Even if you can’t be a Charlie, because you don’t work in a school or because you don’t feel safe enough, you can still help. He turned to GLSEN to help students form a GSA. GLSEN engages with school staff and students, providing training, resource kits, and legal networking. Want to help GLSEN empower people like Charlie and his students? Find a local chapter, and take action.

The Trevor Project helps kids in crisis

Want to help kids in immediate need? The Trevor project runs a crisis line for LGBTQ youth who feel overwhelmed or suicidal. Trained counselors are available 24/7. The Trevor project needs volunteers and money to keep fighting for lives and mental health. Can you help them?

3. Think about LGBTQ seniors, who are often uniquely vulnerable

Given queer reality, especially for people who grew up in a less accepting era, many older LGBTQ people don’t have the extensive networks of friends and family that cis/straight people have. Queer seniors face all the same challenges of isolation and loneliness that seniors in general face, but often lack places where they can socialize and feel safe at the same time.

Many seniors who were out and proud in their younger days find themselves pushed back in the closet as they age, especially in retirement communities or assisted living facilities.

Want to help? Contact SAGE, an advocacy and service group that assists LGBTQ elders all over the United States.

4. Think about transgender and genderqueer people

Gender politics are HOT right now, and not in any good way. All over the English-speaking world, transgender and genderqueer people are taking a beating on the public stage, and those rhetorical beatings have caused real physical violence and furthered isolation for people who ask for little more than to live in peace.

Want to be a good ally to embattled trans people? It’s not that hard. Pronouns are easy, and so are other issues once you get used to them. And if you make a mistake now and then? Nobody’s gonna hate on you if you apologize and move on.

How easy is it to be a kind and thoughtful trans ally? Check out this simple guide from transequality.org.

5. Think about getting political

Many LGBTQ advocacy groups fight for change on the US political stage. The following three are perhaps the most well known:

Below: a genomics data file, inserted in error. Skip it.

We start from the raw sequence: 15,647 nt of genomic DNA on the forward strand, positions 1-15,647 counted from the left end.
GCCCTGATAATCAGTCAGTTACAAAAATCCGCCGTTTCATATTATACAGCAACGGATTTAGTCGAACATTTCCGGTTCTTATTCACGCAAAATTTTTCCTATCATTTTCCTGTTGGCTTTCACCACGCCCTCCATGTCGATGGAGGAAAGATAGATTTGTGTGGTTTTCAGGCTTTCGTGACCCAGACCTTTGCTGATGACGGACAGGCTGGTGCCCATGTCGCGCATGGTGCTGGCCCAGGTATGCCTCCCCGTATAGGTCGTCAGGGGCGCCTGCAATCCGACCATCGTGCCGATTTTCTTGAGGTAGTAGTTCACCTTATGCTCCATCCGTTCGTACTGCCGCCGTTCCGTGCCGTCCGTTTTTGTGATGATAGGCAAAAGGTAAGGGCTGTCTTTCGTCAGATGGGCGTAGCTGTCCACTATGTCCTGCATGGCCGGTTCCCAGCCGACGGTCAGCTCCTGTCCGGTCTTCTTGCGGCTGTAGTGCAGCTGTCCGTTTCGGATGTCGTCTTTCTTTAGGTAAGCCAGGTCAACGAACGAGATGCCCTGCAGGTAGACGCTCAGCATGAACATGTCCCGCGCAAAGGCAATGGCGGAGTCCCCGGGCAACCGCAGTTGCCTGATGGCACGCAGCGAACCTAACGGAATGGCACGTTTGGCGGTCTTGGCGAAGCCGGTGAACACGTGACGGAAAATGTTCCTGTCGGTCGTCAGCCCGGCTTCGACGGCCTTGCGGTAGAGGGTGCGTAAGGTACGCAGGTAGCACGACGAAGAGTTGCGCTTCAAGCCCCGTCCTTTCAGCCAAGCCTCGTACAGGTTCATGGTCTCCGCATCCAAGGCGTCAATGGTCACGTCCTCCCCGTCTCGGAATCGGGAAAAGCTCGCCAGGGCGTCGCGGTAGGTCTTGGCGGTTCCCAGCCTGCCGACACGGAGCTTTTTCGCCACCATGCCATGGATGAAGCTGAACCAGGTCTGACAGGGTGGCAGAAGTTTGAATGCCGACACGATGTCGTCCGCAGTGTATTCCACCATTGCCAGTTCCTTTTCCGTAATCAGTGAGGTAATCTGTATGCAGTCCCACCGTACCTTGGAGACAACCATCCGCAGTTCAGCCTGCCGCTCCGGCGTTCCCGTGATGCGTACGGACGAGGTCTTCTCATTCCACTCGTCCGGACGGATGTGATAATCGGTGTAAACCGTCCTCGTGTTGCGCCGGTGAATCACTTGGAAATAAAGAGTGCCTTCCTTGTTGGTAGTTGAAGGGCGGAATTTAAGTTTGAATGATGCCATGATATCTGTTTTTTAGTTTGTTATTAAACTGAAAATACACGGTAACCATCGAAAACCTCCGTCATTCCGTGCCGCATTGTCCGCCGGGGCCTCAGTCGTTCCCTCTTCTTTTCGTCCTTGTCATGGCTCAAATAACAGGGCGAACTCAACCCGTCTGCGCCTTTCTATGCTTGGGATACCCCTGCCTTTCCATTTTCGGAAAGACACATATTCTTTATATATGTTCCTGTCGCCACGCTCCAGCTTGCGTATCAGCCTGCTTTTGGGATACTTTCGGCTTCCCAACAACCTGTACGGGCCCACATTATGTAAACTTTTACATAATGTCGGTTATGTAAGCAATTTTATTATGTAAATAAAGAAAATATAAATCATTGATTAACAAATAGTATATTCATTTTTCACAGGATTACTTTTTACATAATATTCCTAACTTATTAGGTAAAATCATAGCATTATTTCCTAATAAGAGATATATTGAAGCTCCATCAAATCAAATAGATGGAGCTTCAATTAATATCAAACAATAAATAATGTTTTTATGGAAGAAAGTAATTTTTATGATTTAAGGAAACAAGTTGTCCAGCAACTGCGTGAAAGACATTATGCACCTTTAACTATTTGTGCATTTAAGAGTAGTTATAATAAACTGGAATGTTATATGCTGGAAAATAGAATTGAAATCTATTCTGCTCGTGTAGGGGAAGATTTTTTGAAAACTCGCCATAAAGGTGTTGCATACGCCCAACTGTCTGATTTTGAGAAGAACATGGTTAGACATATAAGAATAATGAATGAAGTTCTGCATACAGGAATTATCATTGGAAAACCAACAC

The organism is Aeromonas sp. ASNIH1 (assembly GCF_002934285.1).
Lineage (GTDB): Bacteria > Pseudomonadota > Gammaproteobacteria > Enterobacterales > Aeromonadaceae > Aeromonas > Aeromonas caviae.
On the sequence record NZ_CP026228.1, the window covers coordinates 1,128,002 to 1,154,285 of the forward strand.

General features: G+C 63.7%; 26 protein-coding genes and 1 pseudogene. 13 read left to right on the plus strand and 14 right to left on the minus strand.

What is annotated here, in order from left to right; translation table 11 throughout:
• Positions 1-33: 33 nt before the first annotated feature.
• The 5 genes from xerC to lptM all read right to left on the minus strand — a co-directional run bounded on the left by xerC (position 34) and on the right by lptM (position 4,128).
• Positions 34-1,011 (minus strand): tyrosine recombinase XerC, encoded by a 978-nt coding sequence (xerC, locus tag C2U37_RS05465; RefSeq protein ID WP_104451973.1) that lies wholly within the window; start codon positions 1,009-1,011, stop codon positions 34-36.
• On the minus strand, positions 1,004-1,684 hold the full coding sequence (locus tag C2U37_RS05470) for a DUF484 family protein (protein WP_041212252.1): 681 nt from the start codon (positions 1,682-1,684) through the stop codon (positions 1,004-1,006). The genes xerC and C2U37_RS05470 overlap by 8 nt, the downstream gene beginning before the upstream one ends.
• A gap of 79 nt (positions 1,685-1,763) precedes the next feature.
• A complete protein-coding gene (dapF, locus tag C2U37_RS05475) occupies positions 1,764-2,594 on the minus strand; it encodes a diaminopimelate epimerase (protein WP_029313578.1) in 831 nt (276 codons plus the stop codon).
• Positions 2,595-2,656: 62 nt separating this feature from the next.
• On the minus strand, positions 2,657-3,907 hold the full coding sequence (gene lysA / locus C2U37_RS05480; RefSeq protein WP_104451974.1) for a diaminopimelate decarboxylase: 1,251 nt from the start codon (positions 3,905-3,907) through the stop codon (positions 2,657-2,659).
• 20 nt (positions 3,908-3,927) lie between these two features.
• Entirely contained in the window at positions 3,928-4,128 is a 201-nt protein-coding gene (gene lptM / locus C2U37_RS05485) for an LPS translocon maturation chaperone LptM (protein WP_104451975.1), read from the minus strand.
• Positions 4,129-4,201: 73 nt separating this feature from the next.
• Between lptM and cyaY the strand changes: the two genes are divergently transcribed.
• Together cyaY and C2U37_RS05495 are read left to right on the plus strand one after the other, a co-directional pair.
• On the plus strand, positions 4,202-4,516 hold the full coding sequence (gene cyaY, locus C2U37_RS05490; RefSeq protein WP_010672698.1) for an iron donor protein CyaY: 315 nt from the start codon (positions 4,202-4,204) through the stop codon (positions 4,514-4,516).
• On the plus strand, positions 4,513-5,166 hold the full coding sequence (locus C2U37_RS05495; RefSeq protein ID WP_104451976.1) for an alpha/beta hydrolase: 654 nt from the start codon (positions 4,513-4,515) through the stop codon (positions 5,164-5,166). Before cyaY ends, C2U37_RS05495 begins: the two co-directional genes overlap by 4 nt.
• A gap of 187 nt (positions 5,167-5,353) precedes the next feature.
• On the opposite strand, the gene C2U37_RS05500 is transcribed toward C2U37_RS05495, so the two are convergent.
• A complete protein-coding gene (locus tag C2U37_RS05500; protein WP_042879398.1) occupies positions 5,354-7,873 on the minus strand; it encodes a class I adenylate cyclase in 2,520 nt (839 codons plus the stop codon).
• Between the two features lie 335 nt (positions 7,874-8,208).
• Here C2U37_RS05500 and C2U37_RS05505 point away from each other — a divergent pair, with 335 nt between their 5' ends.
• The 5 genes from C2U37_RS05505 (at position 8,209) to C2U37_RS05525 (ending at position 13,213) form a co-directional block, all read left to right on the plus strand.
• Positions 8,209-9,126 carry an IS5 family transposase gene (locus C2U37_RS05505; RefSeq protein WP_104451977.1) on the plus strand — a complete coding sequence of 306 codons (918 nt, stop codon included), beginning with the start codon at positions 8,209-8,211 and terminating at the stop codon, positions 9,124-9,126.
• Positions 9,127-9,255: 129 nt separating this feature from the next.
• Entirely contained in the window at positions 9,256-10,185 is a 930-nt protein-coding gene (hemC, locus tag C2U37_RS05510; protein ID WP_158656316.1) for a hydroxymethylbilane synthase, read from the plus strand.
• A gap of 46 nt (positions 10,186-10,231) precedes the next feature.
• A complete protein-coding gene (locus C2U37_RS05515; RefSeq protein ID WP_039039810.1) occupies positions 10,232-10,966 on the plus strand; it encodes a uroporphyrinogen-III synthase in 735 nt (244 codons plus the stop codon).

• National Center for Transgender Equality — “In the nation’s capital and throughout the country, NCTE works to replace disrespect, discrimination, and violence with empathy, opportunity, and justice.”
  • Human Rights Campaign (HRC) — “The Human Rights Campaign envisions a world where every member of the LGBTQ family has the freedom to live their truth without fear, and with equality under the law.”
  • GLAAD “Leading the conversation. Shaping the media narrative. Changing the culture.”

Most LGBTQ rights groups have seen their share of controversy. Before supporting any group by donating or volunteering, you might want to make sure they align with your priorities. Here’s a much more complete list to choose from:

Be aware, take action, and join hands

Educating yourself and taking simple action to promote positive change can make you part of a powerful force for good. Othering and marginalization are sad human norms, but they aren’t inevitable. We can join hands and work together for equality and inclusion.

The resources above are trailheads, simple entry points into a forest of nurturing ideas.

I hope you find them valuable, and I hope they lead you even deeper down a path of genuine inclusivity and allyship.

James Finn is a former Air Force intelligence analyst, long-time LGBTQ activist, an alumnus of Queer Nation and Act Up NY, an essayist occasionally published in queer news outlets, and an “agented” novelist. Send questions, comments, and story ideas to jamesfinnwrites@gmail.com.

Writer. Runner. Marine. Airman. Former LGBTQ and HIV activist. Former ActUpNY and Queer Nation. Polyglot. Middle-aged, uppity faggot. jamesfinnwrites@gmail.com